So… you sent in your resume, you did a 20-minute phone call where they confirmed you’re a potential candidate for a position and they asked you in for an in-person interview.
You’re excited about the job, and you think the organization might also be the right fit for you.
You prep for the interview, arrive on time and share your best responses. You’re feeling pretty good your interview performance and what your interviewer says about the work and the organization.
The end of the interview comes and they ask, “What questions do you have that we can answer for you?”
What you really might want to ask is, “Could you just be honest and open and tell me what it’s really like to work here? Are you a good boss who’s going to let me grow, or are you going to micromanage me to death so I slowly waste away in a cubicle with no development opportunities?”
But you can’t say that. So you don’t and you’re left wondering…
What would I really be getting into if I took this job?
It can be real challenging to get the “real scoop” on what it’s like to work somewhere.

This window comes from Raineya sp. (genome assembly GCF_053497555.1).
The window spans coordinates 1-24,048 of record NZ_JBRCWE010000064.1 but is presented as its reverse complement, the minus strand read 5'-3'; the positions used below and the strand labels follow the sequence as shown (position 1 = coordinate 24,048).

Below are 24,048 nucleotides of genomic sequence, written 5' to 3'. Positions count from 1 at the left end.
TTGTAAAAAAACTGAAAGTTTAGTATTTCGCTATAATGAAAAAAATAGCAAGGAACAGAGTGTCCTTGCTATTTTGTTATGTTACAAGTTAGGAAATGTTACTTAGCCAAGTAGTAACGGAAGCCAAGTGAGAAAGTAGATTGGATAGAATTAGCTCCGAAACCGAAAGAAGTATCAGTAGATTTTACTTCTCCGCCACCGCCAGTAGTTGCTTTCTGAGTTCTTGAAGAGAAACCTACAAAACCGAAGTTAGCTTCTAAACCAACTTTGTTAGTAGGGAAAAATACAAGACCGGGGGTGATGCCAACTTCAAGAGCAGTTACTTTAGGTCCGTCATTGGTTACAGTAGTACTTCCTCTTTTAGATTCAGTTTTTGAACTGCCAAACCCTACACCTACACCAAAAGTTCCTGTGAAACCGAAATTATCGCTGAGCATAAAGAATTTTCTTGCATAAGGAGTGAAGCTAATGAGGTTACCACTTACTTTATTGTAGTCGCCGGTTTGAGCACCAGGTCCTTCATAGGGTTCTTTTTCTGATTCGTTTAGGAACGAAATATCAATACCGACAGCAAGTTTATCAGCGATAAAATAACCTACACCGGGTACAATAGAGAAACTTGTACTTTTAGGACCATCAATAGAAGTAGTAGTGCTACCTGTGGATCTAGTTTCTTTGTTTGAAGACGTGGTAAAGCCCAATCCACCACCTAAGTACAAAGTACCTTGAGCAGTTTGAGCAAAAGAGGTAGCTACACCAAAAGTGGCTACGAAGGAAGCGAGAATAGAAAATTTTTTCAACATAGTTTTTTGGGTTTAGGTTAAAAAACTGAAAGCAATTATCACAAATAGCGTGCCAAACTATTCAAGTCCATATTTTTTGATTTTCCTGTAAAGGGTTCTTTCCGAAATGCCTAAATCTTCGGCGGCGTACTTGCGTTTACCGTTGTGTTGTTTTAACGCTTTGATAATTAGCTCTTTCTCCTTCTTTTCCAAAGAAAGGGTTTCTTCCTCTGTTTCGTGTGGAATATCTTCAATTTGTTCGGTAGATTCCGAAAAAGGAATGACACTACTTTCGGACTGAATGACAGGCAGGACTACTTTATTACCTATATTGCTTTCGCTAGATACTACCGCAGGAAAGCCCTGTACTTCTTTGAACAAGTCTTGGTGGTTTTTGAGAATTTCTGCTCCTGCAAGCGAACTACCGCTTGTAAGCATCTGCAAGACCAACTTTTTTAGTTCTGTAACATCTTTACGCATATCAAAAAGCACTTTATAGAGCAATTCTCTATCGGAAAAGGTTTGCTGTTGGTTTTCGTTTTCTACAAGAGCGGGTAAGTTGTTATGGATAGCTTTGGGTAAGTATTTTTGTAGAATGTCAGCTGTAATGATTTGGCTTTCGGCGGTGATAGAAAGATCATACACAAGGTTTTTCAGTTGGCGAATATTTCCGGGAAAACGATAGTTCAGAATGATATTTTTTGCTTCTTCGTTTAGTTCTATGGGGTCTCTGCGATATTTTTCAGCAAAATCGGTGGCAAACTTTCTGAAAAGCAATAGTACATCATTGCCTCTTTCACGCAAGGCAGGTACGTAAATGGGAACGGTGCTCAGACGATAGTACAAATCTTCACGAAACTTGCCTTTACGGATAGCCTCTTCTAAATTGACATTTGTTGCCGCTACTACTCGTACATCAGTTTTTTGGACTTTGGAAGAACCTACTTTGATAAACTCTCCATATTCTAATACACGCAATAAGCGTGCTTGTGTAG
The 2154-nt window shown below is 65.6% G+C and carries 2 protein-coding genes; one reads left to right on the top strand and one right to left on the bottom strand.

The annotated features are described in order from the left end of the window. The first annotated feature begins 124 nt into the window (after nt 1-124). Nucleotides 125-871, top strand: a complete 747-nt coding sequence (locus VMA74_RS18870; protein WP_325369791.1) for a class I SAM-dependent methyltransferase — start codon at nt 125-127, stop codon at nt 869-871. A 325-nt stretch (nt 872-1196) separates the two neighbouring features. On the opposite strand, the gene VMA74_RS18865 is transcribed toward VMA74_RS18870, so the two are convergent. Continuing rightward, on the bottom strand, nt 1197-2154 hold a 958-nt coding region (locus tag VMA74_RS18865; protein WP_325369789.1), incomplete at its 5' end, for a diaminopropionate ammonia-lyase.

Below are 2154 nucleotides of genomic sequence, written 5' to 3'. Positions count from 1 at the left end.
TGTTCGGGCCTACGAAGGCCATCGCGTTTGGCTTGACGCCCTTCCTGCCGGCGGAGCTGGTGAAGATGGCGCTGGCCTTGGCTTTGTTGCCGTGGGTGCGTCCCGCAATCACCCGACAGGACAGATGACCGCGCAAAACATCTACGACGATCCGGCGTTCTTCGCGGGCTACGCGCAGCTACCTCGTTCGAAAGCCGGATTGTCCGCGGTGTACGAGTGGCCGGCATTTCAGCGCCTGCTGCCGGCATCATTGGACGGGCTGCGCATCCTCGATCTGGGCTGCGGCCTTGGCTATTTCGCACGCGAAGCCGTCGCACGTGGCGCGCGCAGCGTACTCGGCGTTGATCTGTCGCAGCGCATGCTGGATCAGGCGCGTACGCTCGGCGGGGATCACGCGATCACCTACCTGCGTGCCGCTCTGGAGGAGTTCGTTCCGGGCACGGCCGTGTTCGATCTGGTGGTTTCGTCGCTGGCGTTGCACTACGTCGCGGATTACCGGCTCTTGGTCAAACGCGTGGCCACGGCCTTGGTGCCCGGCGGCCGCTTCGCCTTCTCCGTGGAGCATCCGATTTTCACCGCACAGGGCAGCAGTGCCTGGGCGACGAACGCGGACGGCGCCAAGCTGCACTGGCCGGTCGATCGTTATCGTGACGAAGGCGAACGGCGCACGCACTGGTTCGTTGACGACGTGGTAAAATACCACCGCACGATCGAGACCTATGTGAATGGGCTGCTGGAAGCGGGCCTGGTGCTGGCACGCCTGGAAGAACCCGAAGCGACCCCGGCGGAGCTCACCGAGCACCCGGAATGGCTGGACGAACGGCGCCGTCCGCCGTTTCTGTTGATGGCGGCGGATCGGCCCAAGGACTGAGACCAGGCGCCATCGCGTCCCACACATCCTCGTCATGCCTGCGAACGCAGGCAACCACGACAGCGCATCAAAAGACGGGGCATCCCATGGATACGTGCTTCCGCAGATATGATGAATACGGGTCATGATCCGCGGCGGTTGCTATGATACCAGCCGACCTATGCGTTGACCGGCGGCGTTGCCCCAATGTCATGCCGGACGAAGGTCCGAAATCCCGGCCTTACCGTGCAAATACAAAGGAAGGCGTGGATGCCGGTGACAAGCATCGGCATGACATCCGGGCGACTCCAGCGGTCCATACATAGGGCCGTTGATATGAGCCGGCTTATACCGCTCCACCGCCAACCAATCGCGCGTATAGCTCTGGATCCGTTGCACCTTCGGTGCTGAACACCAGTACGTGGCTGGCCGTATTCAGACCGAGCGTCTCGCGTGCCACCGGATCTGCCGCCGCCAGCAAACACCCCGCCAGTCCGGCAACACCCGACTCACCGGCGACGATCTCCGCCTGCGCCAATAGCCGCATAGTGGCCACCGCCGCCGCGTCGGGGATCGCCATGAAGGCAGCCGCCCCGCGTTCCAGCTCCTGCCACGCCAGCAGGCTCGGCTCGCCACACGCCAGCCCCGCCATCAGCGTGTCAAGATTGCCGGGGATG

One option is to ask someone in the company who you didn’t interview with. If you know someone who works there, you can get a little more real with some pointed questions. And if you don’t have a direct contact, comb through your network and see if there’s anyone you know who can connect you to someone at the organization. Once they make an introduction, you could ask that person about the organizational culture.
This is a great place to start because you can have a more honest conversation. And given the mutual relationship you hold in common, they’re probably not going to lie to you. They might not tell you everything, but you can pick up subtle hints. If they uncomfortable discussing your future boss, or the team you’d be working on, or what the culture is like, these can all be clues.
When it comes to the questions to ask the employer directly, however; it’s important to ask specific questions at the appropriate times. Some questions are appropriate to ask in the interview process. Other ones are better to ask after you’ve gotten the job offer and the ball is placed more firmly in your court.
So here are some of my favorite ways to phrase your questions for your “need to know” answers: